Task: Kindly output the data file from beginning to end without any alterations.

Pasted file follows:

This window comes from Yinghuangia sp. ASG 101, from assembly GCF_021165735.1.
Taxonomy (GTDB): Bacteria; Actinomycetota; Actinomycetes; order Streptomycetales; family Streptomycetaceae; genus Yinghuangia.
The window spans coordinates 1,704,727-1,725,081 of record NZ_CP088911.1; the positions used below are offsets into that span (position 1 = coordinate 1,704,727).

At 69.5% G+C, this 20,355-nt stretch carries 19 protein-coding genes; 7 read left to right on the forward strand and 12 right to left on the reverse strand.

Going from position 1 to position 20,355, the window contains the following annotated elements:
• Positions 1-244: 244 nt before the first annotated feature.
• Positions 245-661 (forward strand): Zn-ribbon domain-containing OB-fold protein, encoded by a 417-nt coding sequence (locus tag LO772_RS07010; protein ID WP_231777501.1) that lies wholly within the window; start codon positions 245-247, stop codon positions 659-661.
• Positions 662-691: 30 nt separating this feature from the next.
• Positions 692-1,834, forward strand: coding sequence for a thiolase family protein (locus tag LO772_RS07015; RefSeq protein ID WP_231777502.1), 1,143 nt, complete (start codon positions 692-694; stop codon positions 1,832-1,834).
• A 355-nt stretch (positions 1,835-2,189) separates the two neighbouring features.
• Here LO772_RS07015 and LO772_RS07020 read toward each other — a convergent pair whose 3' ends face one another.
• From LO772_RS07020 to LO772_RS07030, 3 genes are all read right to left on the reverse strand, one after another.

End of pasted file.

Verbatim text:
This window comes from Yinghuangia sp. ASG 101, from assembly GCF_021165735.1.
Taxonomy (GTDB): Bacteria; Actinomycetota; Actinomycetes; order Streptomycetales; family Streptomycetaceae; genus Yinghuangia.
The window spans coordinates 1,704,727-1,725,081 of record NZ_CP088911.1; the positions used below are offsets into that span (position 1 = coordinate 1,704,727).

At 69.5% G+C, this 20,355-nt stretch carries 19 protein-coding genes; 7 read left to right on the forward strand and 12 right to left on the reverse strand.

Going from position 1 to position 20,355, the window contains the following annotated elements:
• Positions 1-244: 244 nt before the first annotated feature.
• Positions 245-661 (forward strand): Zn-ribbon domain-containing OB-fold protein, encoded by a 417-nt coding sequence (locus tag LO772_RS07010; protein ID WP_231777501.1) that lies wholly within the window; start codon positions 245-247, stop codon positions 659-661.
• Positions 662-691: 30 nt separating this feature from the next.
• Positions 692-1,834, forward strand: coding sequence for a thiolase family protein (locus tag LO772_RS07015; RefSeq protein ID WP_231777502.1), 1,143 nt, complete (start codon positions 692-694; stop codon positions 1,832-1,834).
• A 355-nt stretch (positions 1,835-2,189) separates the two neighbouring features.
• Here LO772_RS07015 and LO772_RS07020 read toward each other — a convergent pair whose 3' ends face one another.
• From LO772_RS07020 to LO772_RS07030, 3 genes are all read right to left on the reverse strand, one after another.